Abstracts: July 31st, 2000

Redman T, Snape E, Thompson D, Yan F KHuman Resource Management Journal, (UK), 2000 Vol 10 No 1

Start page: 48. No of pages: 15

Summarizes the reasons why performance appraisal has been introduced in the UK National Health Service (NHS) and the doubts that have been cast on its efficacy. Presents a case study of the use of Individual Performance Review (the current approach to performance appraisal within the NHS) at a major health care trust, describing how the performance appraisal system is used within the trust and exploring the experience of 23 line managers and professionals as both appraiser and appraisee. Reports the appraisees’ perceptions of the system, looking at the areas covered in the appraisal interviews; the role taken by supervisors; the clarity of the performance feedback and goal setting; and the fairness of the system. Also reports the assessments of both appraisers and appraisees of the impact of performance appraisal on management control, employee motivation, training and development, and rewards. Identifies a number of problems within the performance appraisal system, particularly highlighting the problems associated with linking performance appraisal to pay. However, also identifies a number of strengths and concludes that the Individual Performance Review should continue to have an important role in the NHS’ human resource management practices.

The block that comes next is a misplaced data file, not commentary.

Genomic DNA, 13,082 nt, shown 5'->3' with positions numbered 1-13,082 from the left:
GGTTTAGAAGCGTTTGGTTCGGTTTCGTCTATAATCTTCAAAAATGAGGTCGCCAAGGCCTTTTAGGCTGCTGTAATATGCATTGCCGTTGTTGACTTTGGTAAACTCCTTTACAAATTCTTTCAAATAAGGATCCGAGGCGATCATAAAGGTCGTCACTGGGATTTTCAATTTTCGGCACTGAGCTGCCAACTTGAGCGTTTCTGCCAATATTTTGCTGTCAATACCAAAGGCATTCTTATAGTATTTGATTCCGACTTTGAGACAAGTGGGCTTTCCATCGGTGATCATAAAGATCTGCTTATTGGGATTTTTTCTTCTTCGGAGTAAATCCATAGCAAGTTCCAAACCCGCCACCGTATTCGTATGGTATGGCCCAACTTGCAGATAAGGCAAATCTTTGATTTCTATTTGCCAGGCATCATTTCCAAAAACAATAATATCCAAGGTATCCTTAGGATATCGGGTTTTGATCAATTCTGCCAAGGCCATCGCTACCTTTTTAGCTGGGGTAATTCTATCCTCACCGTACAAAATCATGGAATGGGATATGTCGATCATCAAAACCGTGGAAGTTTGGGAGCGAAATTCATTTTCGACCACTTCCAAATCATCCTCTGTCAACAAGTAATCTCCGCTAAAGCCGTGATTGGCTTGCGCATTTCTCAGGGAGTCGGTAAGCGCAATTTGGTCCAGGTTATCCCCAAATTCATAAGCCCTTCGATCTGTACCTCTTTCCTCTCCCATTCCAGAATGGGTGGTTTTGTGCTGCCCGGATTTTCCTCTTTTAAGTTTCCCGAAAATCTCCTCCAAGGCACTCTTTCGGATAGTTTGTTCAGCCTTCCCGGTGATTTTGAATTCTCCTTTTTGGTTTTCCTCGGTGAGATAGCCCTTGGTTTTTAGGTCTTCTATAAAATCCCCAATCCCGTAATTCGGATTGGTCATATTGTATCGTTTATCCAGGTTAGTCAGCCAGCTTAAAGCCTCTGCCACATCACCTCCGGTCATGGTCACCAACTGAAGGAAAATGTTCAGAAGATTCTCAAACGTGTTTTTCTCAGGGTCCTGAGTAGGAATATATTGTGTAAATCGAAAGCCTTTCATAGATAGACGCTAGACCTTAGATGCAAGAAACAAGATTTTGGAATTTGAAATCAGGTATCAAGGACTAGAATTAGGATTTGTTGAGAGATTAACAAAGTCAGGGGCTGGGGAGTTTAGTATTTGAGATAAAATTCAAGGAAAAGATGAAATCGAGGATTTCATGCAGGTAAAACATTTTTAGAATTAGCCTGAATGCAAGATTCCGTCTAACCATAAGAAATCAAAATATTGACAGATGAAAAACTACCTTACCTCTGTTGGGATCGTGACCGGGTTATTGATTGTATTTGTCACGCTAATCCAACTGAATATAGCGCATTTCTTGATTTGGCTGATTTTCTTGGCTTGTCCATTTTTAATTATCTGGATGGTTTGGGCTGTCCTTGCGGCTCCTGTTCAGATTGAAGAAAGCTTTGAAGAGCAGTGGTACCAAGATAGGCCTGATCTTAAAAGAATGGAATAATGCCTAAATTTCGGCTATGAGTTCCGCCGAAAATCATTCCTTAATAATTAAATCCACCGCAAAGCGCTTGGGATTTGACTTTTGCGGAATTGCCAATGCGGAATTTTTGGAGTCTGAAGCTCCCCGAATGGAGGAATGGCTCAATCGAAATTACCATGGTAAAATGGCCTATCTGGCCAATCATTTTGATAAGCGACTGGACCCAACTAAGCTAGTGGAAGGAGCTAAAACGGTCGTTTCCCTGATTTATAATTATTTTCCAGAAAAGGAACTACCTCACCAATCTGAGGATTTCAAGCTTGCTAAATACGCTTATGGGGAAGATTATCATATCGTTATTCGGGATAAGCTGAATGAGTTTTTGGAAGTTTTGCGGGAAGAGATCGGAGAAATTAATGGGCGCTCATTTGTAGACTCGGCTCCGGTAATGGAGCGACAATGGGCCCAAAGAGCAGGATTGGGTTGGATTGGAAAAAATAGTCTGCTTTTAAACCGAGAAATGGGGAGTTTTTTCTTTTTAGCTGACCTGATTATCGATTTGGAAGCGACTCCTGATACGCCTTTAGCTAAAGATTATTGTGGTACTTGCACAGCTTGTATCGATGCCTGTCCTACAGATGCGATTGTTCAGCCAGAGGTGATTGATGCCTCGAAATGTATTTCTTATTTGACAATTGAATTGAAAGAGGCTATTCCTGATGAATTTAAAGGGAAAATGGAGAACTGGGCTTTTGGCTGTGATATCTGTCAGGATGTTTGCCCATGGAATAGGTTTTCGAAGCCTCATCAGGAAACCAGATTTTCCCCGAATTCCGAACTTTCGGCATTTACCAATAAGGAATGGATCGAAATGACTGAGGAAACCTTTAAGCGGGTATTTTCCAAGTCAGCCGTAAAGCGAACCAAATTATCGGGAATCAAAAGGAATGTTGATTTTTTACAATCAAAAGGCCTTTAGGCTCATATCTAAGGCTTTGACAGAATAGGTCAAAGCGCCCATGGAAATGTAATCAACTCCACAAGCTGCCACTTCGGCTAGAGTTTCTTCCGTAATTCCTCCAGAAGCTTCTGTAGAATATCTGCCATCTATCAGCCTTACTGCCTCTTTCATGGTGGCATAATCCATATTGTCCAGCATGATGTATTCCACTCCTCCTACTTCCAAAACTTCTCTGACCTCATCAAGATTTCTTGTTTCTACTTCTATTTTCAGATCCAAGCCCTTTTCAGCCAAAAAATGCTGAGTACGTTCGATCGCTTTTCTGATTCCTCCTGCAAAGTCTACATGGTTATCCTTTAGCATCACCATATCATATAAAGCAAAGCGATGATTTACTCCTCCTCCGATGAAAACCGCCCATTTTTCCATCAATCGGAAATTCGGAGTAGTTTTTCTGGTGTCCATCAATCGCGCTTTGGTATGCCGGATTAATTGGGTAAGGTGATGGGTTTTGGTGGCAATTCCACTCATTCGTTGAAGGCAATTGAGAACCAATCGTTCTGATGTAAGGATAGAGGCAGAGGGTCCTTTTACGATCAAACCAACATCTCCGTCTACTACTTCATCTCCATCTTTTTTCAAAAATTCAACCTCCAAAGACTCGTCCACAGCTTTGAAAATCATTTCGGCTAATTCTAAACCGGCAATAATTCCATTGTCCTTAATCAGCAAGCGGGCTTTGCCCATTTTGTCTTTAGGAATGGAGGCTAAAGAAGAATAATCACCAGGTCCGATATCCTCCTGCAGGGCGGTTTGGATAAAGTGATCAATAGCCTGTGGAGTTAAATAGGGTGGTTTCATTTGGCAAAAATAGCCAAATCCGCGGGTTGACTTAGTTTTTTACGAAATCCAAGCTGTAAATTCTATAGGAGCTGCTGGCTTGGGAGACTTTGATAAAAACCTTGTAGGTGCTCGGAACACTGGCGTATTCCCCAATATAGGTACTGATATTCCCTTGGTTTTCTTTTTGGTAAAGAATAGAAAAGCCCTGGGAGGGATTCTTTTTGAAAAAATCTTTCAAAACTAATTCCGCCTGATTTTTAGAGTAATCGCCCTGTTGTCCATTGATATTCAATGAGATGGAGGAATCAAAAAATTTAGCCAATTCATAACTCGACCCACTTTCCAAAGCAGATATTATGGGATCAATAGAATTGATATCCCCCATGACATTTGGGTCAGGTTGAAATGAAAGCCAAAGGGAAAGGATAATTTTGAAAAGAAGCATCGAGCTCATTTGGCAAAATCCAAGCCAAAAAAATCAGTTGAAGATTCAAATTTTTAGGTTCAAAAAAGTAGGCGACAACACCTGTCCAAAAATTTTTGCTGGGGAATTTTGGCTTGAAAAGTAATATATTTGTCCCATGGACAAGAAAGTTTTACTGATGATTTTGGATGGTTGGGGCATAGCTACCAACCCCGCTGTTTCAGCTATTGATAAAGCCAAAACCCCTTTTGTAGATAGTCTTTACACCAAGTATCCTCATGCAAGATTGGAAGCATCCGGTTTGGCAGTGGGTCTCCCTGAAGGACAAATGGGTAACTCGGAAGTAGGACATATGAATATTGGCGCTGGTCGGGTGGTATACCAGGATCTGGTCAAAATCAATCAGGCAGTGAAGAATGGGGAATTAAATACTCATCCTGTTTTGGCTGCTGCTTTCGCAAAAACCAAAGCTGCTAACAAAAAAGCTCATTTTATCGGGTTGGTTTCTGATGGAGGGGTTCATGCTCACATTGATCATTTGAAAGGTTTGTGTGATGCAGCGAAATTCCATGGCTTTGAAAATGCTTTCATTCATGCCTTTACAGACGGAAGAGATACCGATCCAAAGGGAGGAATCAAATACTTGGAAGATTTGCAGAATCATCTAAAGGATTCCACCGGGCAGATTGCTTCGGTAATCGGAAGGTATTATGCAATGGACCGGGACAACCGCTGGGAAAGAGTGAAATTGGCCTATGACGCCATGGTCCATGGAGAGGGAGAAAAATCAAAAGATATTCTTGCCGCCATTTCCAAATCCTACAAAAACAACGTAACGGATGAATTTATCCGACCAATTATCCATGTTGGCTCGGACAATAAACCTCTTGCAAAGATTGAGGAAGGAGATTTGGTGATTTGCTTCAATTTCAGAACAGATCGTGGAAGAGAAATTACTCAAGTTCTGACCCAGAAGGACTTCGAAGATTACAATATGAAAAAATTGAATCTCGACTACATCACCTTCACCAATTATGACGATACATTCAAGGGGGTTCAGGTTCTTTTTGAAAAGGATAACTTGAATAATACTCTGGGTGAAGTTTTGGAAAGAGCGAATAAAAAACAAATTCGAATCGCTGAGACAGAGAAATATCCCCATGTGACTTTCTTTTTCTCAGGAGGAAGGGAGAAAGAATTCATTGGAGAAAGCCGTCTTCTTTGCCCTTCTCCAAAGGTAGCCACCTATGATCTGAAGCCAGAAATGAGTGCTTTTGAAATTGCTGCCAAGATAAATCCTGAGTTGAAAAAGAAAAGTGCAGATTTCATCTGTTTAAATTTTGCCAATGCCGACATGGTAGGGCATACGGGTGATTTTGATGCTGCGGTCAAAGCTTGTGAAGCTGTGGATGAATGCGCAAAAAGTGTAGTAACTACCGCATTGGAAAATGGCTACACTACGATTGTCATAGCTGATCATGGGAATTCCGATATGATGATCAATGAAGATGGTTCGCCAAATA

Subject(s): PERFORMANCE APPRAISAL, NATIONAL HEALTH SERVICE, EMPLOYEE ATTITUDES, SUPERVISORS, FEEDBACK, GOALS, MANAGEMENT CONTROL, MOTIVATION, TRAINING, PERFORMANCE-RELATED PAY, HEALTH CARE, UNITED KINGDOM, EFFECTIVENESS

Style: Case study, Theoretical with application in practice ISSN: 0954-5395. Reference: 29AG564

Reproduced by permission of Anbar Management Intelligence http://www.anbar.co.uk/management/home.htm